Lecture: “Paul Revere: The Original Social Networker”
Quilted Celebrations of Masonic and Fraternal Activity

Daniel Rathbone’s Certificate and Mark Medal

Certificate Daniel Rathbone
Master Mason Certificate for Daniel Rathbone, 1796. Engraved by Isaac Hutton, Albany, New York. Van Gorden-Williams Library & Archives, A78/038/1.

Around 1790 Daniel Rathbone (1759-1808) moved about 70 miles from Berkshire County, Massachusetts, to Saratoga County, New York.  Recently married to Anna Reddington (1764-1855), he relocated to the area to start a saw mill and a family in an area called Rock City, a community that later became part of Milton, New York.  A county history published in the late 1800s claimed Rathbone was Rock City’s first settler.  Over the next ten years he and his wife had eleven children. As part of establishing his life in a new town, Rathbone joined the first Masonic lodge in the area—Franklin Lodge No. 37 in nearby Ballston, New York.  His Master Mason certificate (pictured at left), issued in 1796, survives.  Engraved by Albany, New York, craftsman Isaac Hutton (1766-1855), it features images of Masonic symbols and a promise, attested by the officers of the lodge, that they “recommend him [Rathbone] as a worthy member.”

Area Freemasons solicited Franklin Lodge No. 37’s warrant from the Grand Lodge of New York in 1794.  A few years later, in 1803, Freemasons in Ballston requested and received a warrant from the Grand Chapter of New York for a Mark Master’s Lodge.  Franklin Mark Lodge No. 21 may have met in the same place as Franklin Lodge No. 37.  Daniel Rathbone was likely a member of this group.  A silver mark medal engraved with his name (pictured at right, below) and mark (pictured at left, below) forms part of the collection here at the Scottish Rite Masonic Museum & Library.  As part of taking the mark degree, a Freemason chose an emblem to represent himself; often a symbol related to his profession or a representation of a value he held dear.  For his mark, Rathbone selected a bird surrounded by a snake eating its own tail (a traditional symbol of infinity or ouroboros).  What the symbols engraved on the mark medal meant to Rathbone is not obvious.  On the other side of the medal the engraver inscribed “Daniel Rothbon” (a variation on the spelling of Daniel’s last name) and “Mk Ms Lodge Ballston” (an abbreviation for Mark Master’s Lodge).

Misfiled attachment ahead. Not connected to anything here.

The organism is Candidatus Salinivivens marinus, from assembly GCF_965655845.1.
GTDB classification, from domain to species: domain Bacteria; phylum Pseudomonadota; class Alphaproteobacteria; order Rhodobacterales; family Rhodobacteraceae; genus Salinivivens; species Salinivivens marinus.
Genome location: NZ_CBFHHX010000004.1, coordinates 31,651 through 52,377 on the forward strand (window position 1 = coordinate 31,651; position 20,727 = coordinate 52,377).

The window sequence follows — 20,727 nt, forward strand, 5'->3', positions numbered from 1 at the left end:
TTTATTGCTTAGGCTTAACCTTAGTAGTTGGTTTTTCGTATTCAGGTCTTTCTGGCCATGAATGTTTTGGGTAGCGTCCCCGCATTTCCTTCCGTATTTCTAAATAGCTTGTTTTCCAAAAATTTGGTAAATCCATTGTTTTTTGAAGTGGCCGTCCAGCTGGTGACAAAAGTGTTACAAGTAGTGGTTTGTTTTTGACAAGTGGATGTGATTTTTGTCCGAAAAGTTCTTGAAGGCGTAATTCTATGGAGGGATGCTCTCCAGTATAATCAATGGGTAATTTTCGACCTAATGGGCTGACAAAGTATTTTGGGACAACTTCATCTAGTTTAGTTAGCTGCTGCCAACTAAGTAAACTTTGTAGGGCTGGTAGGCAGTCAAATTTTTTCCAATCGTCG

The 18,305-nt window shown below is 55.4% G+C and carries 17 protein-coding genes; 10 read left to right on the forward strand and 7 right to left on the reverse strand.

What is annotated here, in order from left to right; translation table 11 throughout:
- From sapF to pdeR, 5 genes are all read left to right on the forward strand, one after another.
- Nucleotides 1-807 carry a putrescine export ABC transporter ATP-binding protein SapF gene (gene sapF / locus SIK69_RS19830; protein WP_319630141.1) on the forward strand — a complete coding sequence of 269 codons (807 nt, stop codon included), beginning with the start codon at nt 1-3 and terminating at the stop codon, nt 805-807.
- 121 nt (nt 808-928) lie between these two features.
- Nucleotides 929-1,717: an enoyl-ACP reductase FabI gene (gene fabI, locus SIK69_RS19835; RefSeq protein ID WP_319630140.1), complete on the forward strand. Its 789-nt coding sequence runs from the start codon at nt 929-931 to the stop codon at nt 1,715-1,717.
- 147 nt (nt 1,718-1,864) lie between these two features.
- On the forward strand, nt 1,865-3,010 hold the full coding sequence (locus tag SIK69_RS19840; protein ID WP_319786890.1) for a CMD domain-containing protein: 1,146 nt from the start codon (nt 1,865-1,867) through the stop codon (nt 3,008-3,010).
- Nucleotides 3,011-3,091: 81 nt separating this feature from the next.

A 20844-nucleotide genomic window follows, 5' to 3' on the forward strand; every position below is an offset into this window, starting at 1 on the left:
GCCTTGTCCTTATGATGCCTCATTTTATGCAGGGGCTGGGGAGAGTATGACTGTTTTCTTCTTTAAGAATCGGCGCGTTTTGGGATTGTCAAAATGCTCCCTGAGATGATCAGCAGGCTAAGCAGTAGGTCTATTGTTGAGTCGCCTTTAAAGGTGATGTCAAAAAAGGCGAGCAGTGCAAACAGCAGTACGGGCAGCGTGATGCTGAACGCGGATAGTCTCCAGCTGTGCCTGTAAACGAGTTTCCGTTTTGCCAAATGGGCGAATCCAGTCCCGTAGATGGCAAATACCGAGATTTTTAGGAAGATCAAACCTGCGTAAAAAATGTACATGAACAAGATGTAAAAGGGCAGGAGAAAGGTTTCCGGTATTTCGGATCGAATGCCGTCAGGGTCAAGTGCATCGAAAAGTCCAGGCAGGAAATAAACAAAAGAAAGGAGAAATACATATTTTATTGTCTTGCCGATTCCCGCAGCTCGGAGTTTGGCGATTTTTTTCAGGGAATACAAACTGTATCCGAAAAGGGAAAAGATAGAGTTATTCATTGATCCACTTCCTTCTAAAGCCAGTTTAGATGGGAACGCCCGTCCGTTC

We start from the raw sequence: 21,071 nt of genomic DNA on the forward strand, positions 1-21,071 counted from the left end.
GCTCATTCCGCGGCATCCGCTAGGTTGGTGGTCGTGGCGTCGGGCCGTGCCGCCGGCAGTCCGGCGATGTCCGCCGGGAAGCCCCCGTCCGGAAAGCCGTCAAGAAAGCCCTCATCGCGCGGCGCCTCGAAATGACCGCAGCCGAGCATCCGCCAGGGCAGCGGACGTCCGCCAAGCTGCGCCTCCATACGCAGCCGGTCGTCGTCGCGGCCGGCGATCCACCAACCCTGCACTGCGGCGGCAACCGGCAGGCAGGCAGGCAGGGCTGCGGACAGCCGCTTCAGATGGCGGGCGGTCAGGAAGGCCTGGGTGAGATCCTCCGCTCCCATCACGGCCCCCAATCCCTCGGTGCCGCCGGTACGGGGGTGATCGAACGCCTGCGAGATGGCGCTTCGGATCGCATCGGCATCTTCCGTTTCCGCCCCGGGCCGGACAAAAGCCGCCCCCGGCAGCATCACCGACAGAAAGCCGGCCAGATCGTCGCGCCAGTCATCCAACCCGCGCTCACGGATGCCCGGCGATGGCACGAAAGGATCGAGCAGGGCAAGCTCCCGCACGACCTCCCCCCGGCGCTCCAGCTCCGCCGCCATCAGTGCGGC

According to a family history, Daniel Rathbone’s father, also named Daniel (1731-1823), moved from Berkshire County, Massachusetts, to Milton, 

Mark Medal, 1803-1808. New York. Special Acquisitions Fund, 78.45.1. Photograph by David Bohl.

New York, around 1804, near three of his sons.  Given the fact that both men lived near Ballston around the time residents founded the Mark Master’s Lodge No. 21, it is possible that the medal belonged to Daniel’s father. Daniel Rathbone Jr.’s certificate proves his interest and involvement in Freemasonry during the time that local brethren established the Ballston mark lodge.  It seems most likely that the medal was his property.  If the medal belonged to the younger Daniel Rathbone, he did not own it for long.  He died unexpectedly.  As noted on his gravestone, his “death was occasioned by an accident at his saw mill on the 13th day of December 1808 aged 49 years 9 months and 11 days."


Mark Medal, 1803-1808. New York. Special Acquisitions Fund, 78.45.1. Photograph by David Bohl.



John C. Cooley, Rathbone Genealogy (Syracuse, N.Y.:  Press of the Courier Job Print, 1989), 483-485.

Dave Bixby, compiler, “Town of Milton Cemeteries, Rock City Falls Cemetery” (http://www.saratoganygenweb.com).

John Hamilton, Material Culture of the American Freemasons (Lexington, Massachusetts:  Scottish Rite Masonic Museum and Library, 1994), 144-145.

Gary L. Heinmiller, compiler, Craft Masonry in Saratoga and Warren Counties, New York, (Onondaga & Oswego Masonic Districts Historical Societies, 2010-2011), 2, 13.

Nathaniel Bartlett Sylvester, History of Saratoga County, New York (Philadelphia: Everts & Ensign, 1878), 485.

Proceedings of the Grand Chapter of Royal Arch Masons of the State of New York, (Buffalo, New York: The Grand Chapter, 1871) 1:29.



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